Student uses music to spread peace

Jessica+Disu%2C+a+senior+business+%26amp%3B+entrepreneurship+major%2C+has+expanded+her+single+%E2%80%9CStill+Believe%2C+Yeah%E2%80%9D+into+a+tour+to+promote+positive+change+in+Chicago+Public+Schools+and+throughout+the+city.
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Student uses music to spread peace

Jessica Disu, a senior business & entrepreneurship major, has expanded her single “Still Believe, Yeah” into a tour to promote positive change in Chicago Public Schools and throughout the city.

Jessica Disu, a senior business & entrepreneurship major, has expanded her single “Still Believe, Yeah” into a tour to promote positive change in Chicago Public Schools and throughout the city.

Courtesy Jessica Disu

Jessica Disu, a senior business & entrepreneurship major, has expanded her single “Still Believe, Yeah” into a tour to promote positive change in Chicago Public Schools and throughout the city.

Courtesy Jessica Disu

Courtesy Jessica Disu

Jessica Disu, a senior business & entrepreneurship major, has expanded her single “Still Believe, Yeah” into a tour to promote positive change in Chicago Public Schools and throughout the city.

By Katlyn Tolly

Using a passion for music as a tool to promote positive change, Jessica Disu, a junior business & entrepreneurship major, kicked off her “Still Believe” tour March 20 in Chicago Public Schools to promote peace in the Chicago community.

Disu, who goes by the stage name FM Supreme, is an activist and humanitarian rap artist who uses the power of music to inspire others. Disu said she wrote her song “Still Believe, Yeah” for ABC 7 Chicago to reach out to impoverished families on the South and West sides of Chicago. Disu performed her PSA during the March 4 broadcast of Windy City Live, which promoted a message to stay hopeful during difficult times. 

“I’m pushing [people] to still believe in something, still believe in yourself, your education, God and your community,” Disu said. “Without hope, we have nothing. Without faith, we have nothing. I’m calling my brothers and sisters across Chicago to choose to be the light, to be the change we wish to see and make a positive difference in our community.”

Disu has expanded the PSA into an hour-long assembly that tours more than 25 CPS facilities, including juvenile detention centers and alternative education facilities. 

Phillip Hampton, chief officer of community & family engagement at CPS, said Disu’s efforts will benefit students by introducing a role model that has shared similar experiences as some of the students.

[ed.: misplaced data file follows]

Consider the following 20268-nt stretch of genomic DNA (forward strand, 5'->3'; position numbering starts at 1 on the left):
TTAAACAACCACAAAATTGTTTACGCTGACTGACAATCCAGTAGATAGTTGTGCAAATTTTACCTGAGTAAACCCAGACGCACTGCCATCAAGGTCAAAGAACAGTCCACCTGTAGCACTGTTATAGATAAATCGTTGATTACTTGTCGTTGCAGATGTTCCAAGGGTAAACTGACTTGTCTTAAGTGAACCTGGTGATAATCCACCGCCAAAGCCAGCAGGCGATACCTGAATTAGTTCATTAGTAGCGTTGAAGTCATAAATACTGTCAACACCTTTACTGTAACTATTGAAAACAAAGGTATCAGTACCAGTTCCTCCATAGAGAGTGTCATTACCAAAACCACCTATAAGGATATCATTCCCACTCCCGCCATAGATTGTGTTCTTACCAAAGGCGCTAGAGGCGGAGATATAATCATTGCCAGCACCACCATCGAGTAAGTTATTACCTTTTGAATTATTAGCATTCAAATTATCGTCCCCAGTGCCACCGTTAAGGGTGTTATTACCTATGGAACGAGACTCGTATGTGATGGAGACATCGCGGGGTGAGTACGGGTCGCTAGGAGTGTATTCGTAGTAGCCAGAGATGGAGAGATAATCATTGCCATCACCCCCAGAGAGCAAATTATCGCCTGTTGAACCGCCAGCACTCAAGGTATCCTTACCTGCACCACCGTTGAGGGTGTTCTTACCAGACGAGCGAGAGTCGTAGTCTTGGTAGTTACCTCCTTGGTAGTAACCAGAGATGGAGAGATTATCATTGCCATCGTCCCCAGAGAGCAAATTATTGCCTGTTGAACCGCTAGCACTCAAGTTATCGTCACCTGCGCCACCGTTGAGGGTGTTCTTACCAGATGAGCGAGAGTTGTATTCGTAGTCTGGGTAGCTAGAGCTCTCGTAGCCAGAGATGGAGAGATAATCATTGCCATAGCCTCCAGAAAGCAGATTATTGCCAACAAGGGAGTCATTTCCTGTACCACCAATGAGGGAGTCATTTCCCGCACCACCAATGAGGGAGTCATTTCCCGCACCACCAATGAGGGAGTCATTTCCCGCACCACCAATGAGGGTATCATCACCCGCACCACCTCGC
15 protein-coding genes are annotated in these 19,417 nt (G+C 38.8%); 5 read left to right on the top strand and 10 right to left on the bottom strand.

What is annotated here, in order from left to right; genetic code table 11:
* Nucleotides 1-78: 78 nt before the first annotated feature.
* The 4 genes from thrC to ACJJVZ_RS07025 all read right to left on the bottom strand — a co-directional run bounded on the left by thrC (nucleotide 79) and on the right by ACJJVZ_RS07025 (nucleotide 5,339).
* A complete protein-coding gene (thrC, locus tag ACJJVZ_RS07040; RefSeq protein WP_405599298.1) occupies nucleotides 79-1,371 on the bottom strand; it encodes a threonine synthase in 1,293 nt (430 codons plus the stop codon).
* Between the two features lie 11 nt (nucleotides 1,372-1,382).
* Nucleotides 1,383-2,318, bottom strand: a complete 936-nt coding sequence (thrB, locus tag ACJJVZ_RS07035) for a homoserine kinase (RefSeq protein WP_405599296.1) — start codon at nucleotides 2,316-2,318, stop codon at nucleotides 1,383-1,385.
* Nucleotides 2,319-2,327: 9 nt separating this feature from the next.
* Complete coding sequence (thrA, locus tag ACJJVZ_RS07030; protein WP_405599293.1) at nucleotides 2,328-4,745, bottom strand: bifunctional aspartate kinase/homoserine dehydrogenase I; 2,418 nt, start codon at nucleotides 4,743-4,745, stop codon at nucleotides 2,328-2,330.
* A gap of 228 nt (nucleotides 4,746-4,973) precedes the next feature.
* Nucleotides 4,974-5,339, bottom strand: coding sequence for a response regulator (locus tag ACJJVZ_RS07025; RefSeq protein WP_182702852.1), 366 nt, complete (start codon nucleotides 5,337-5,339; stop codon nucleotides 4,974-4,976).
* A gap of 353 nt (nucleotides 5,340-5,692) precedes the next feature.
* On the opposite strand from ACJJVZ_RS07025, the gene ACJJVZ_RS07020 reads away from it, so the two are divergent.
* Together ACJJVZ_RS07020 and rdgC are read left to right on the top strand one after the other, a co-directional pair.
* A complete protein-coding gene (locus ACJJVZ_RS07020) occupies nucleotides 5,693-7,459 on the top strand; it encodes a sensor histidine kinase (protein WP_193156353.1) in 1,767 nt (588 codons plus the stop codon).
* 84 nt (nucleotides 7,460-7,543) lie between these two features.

“Because of the different messages and unfortunate incidents [the students] are bombarded with on a day-to-day basis, it’s good for them to see someone else,” Hampton said. “I believe, for many young people, it will be an eye-opening experience to reinforce the messages of doing the right thing. Hopefully, some of them will be inspired because they have skills and talents as well.” 

Hampton said Disu has performed at CPS in the past and it was a positive experience for both students and staff. 

“The purpose of this tour is to promote peace and engage young people, but also [to] tell them that we must be the change,” Disu said. “No one is going to come and save us. We must save ourselves.” 

Susan Work, CEO of Holy Family Ministry, a nonprofit organization focusing on education and youth development, said Disu understands how to communicate effectively with kids by promoting peace in ways that are deeply personal and relatable.   

“Jessica is a confident leader and understands how to move culture,” Work said. “She writes from powerful personal experiences. When Jessica is at our school, [the children] listen.”

Disu said she performed “Still Believe, Yeah” March 19 at South by Southwest, an annual interactive music and film festival held in Austin, Texas. Disu said she hopes to take her tour nationwide and perform in New York, Atlanta and Los Angeles. 

“It’s not easy in youth culture to find ways to get messages through,” Work said. “Jessica has discovered [this] power using music and spoken word.” 

In addition to making music, Disu is also the founder of the Chicago International Youth Peace Movement, an organization that strives to establish peace in the next generation, and co-founder of The Peace Exchange, a community-based organization that promotes peace and youth leadership both internationally and in the Chicago community. Disu is also a two-time champion of Louder Than A Bomb, Chicago’s youth poetry slam festival. Disu said she is passionate about making a positive change by letting the community’s voices be heard. 

“Success is not the destination, it’s the journey,” Disu said. “The feelings and emotions in the process is what makes the experience.”

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